The largest art installation in Scotland, The Kelpies, has opened to the public. The 300 tonne, 98ft (30m) metal sculptures, depicting two enormous horses heads were created by the Glasgow artist Andy Scott and are situated in Helix Park, Falkirk. Dubbed the Horses of the North, The Kelpies were officially inaugurated on the 17th & 18th of April. A dramatic pyrotechnic display orchestrated by world renowned French events company Groupe F saw the Kelpies encircled by flames and animated by projections. The event was skilfully co-ordinated by UZ Events and was attended by tens of thousands of spectators.
The title and theme of The Kelpies as mystical water-borne equine creatures was inherited at the outset of the project, almost eight years ago. Since then it has evolved dramatically and in the process the ethos and function has shifted from the original concept. Falkirk was my father’s home town and that inherited link to the town has been one of my driving inspirations. A sense of deep personal legacy has informed my thinking from the outset, with old family connections anchoring me to the project. As an artist I frequently tackle the theme of equine sculpture in my practice. My horse based works are always rooted in a socio-historical relevance or respond to a brief from the client. In almost every project they are related to the site, the audience, history or a combination of themes.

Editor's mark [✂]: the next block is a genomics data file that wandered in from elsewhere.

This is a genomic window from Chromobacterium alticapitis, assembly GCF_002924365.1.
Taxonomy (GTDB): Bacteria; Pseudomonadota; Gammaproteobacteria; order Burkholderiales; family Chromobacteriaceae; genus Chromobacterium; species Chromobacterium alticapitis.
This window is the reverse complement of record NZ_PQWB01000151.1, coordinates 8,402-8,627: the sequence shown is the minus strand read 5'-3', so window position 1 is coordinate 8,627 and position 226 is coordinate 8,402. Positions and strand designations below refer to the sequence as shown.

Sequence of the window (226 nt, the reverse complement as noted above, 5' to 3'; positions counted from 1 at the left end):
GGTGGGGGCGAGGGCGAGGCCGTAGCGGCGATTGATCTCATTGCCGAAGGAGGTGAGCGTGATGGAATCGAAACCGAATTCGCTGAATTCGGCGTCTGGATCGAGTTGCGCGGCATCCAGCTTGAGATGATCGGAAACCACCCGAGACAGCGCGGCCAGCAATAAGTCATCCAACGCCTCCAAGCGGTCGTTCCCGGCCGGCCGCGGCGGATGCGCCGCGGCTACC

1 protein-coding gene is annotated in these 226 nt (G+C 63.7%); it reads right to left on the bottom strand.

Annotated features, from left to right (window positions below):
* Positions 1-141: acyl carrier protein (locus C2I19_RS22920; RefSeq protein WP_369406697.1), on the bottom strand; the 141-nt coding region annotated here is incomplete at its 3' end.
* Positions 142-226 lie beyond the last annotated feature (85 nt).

The materials of the sculptures are deliberately those of Scotland’s former industrial heartland, steel construction on an architectural scale: equitecture The towering horse heads have an industrial aesthetic with structural columns and beams visible through the riveted laser cut steel plates of the skin, the manes rendered as geometric overlapping slabs of steel. The entire structures are illuminated inside and out to create a stunning spectacle in hours of darkness. They elevate Falkirk and Grangemouth to national and international prominence and bring with them a sense of pride and ownership, having achieved global media coverage. As a canal structure they partner the iconic Falkirk Wheel, and echo its grandeur. They stand as a testament to the achievements of the past, a paean to artisanship and engineering and a declaration of intent for the future of Scotland.